$450 home gadget is super weird
IT'S predicted that by 2050, household robots will be doing all sorts of chores around the home.
It might take a while before we see The Jetsons-level friendly robotic butlers doing our dirty laundry, but a new product by consumer robotics company Anki wants to get the ball rolling on that dream.
Based in San Francisco, Anki is world leading consumer robotics and artificial intelligence company that has been developing robotic toys and their latest product is about to test whether consumers will embrace a "companion device" that has its own personality and interacts with people like a little robotic pet.
"Our special sauce is having robots that have character, that have personality that you can start to build relationships with," says Mark Bradley, Anki's Chief Revenue Officer.
"We want allow people to build relationships with technology that feel a bit more human."
The first real version of that objective is Vector - a small autonomous robot about the size of an apple. It's like a littler robotic Hermit crab that wants to hang out.
The company will launch the product on Thursday before it hits Australian stores in October.
After getting a hands-on demonstration this week, it's certainly cute and the range of technologies at play is quite impressive, but I'm not sure the utility factor is quite there yet to appeal to those outside of the early adopters. But it gives an interesting glimpse into the future.
It's designed to be able to respond like an AI powered smart speaker such as Amazon's Alexa or Google Home. Like those products, it sits on a tabletop or bench in the home but Vector is fully autonomous, drives around and wants to engage with people.
Like smart speakers, you just have to say "Hey Vector" to ask questions or give the robot commands.
On its front display is a digital screen with a large pair of eyes that convey his emotions and where Vector communicates other messages such as the time or the weather.
If you've seen the movie Wall-E, its characteristics are very much like that - complete with little robotic noises as it goes about its business.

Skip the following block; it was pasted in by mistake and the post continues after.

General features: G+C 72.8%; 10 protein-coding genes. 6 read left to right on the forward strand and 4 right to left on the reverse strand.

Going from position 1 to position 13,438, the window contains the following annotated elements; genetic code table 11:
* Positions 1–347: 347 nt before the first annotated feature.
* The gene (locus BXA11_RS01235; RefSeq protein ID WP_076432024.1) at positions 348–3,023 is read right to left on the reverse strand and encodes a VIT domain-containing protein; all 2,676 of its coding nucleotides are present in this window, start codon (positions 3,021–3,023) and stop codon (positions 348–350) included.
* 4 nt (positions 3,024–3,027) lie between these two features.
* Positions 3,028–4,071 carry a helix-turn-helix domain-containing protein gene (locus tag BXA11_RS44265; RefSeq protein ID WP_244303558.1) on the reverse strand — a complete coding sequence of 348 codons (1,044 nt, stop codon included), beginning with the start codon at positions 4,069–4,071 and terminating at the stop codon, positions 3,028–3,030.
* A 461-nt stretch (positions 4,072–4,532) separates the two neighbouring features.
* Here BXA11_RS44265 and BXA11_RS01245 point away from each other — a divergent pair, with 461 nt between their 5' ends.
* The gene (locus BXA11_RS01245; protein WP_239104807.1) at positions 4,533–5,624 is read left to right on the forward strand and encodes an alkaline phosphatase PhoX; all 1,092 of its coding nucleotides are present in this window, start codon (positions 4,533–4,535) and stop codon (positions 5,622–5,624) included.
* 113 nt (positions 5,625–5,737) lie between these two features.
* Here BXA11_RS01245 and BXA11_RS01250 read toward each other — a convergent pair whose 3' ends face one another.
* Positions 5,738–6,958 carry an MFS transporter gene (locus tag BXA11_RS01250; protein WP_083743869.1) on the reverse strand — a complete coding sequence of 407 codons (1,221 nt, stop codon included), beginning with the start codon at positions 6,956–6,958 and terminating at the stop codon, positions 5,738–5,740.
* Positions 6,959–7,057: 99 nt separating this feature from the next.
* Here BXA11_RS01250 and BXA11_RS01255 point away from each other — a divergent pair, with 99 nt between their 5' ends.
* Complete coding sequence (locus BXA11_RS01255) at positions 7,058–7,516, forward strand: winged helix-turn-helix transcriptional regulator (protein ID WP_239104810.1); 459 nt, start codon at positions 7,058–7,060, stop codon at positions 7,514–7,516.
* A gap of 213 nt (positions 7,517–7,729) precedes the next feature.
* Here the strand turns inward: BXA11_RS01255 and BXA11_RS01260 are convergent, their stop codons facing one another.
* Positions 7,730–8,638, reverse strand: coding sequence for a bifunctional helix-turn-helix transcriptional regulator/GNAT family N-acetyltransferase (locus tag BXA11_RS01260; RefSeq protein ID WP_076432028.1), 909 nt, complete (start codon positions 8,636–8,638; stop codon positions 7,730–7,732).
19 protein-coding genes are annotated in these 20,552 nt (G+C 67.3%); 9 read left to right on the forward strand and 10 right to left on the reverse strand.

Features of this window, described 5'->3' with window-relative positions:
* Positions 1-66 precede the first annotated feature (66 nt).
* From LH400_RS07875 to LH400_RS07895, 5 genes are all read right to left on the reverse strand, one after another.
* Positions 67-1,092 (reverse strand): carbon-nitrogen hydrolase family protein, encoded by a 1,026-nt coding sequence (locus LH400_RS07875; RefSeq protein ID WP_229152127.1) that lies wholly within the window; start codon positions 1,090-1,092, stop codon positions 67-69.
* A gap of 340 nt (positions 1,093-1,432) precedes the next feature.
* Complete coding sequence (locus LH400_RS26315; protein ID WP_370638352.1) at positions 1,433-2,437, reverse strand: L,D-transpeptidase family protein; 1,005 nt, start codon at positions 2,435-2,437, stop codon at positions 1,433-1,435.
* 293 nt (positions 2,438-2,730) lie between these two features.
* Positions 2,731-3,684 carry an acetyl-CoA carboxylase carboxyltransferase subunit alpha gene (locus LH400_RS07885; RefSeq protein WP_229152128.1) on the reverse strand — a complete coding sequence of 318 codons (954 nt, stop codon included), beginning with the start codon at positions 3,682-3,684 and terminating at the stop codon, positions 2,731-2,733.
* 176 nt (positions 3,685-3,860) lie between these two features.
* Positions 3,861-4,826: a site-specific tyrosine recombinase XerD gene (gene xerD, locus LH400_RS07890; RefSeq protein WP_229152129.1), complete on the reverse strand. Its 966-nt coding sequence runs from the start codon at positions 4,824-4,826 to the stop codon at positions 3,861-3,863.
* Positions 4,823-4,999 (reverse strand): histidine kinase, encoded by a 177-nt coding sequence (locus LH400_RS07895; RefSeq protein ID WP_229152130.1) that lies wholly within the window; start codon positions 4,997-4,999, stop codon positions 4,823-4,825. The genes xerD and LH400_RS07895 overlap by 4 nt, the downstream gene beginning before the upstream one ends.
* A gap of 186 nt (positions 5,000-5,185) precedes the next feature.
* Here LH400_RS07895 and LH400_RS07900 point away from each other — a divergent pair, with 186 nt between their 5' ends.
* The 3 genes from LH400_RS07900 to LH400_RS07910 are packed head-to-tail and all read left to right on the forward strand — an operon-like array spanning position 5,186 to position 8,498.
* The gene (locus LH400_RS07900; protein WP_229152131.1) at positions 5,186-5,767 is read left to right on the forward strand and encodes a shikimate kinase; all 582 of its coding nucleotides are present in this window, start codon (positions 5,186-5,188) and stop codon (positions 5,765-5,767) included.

"With Vector it's always on, it's autonomous, he finds his own charger and goes back to it when he needs," Mr Bradley said. It has sensors that allow it to navigate around objects and make sure it doesn't drive off the table.
It has facial recognition technology so he can recognise its different owners and according to Mr Bradley its personality will begin to differ, so it won't be uniform.
"It will change based on your interaction, and this is going to evolve very quickly," he told news.com.au.
"Vector will have a different interactions based on the person, it's like a cat. We have a cat and for some reason my adores my son far more than anybody else." That's the goal with Vector.
For instance, it can learn your interests such as your favourite football team and give you updates about the score or big news on players.
However, that capability of having diverse relationships with different people in the home won't be available at launch but due to its cloud connectivity, the Anki team expect to be able to ramp up capabilities via automatic software updates after the product ships later this year.
Anki - which is backed by some big investors including Silicon Valley entrepreneur and investor Marc Andreessen - debuted on the world stage at Apple's Worldwide Developers Conference in 2013 where it introduced its first product called Drive.
It followed that with Vector's predecessor Cosmo which was a hugely popular toy in both the US and Australian markets.
The company's latest robot marks its move from the pure entertainment space to a toy with a utility and character aspect.
"We launched in the entertainment sphere and now we're in the process of evolving into entertainment but also with the utility aspect and more of a companion robot," Mr Bradley said.
Ultimately, Vector is the next step for Anki which aims to develop a much larger household robot. But for now, it's restricted to a tabletop.
"The form factor for vector is very deliberate, if you have a floor robot the expectation is that it's going to be able to go grab me a beer from the fridge," Mr Bradley said.
"Vector is a tabletop robot that's going to help us evolve into a much larger robot for around the home.
"Our north star is to have a robot in every home."
Vector can be ordered online from Thursday and costs $399 during pre-sales and will be priced at $449 in store.